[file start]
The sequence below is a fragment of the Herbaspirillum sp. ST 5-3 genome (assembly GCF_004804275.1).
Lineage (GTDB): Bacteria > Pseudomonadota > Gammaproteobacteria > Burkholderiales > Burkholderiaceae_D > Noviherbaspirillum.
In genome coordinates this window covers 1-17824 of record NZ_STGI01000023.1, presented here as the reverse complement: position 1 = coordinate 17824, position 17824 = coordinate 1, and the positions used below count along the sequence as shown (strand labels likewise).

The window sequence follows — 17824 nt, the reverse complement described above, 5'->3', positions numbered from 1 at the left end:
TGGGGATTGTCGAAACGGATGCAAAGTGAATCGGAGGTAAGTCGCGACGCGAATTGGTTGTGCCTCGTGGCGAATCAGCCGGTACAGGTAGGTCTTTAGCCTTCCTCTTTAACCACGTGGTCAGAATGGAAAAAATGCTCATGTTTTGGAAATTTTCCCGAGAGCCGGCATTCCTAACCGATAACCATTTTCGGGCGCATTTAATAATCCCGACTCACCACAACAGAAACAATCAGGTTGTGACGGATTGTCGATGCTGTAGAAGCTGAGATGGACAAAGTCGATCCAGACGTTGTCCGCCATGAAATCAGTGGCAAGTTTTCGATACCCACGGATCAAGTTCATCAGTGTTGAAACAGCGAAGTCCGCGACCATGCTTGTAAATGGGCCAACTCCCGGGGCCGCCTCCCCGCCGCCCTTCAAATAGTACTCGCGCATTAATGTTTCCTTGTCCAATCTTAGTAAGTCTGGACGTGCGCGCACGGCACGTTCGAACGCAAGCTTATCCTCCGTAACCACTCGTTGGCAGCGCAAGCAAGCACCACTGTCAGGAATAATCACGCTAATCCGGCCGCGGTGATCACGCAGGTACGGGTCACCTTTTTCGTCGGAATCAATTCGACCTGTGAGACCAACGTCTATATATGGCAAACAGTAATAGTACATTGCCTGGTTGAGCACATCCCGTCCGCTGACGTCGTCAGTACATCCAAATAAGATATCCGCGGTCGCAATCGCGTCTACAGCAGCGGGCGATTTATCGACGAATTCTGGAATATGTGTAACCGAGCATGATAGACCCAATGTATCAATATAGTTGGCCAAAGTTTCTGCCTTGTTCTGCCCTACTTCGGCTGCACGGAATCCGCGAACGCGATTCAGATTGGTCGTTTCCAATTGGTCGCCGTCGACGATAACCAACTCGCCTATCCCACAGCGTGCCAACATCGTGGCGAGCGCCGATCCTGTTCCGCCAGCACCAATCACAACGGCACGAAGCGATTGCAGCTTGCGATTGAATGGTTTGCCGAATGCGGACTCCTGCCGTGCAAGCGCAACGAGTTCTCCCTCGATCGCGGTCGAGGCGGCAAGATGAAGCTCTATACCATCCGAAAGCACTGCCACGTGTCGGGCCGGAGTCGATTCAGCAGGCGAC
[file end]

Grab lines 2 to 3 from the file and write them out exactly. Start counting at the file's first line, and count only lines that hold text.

Lineage (GTDB): Bacteria > Pseudomonadota > Gammaproteobacteria > Burkholderiales > Burkholderiaceae_D > Noviherbaspirillum.
In genome coordinates this window covers 1-17824 of record NZ_STGI01000023.1, presented here as the reverse complement: position 1 = coordinate 17824, position 17824 = coordinate 1, and the positions used below count along the sequence as shown (strand labels likewise).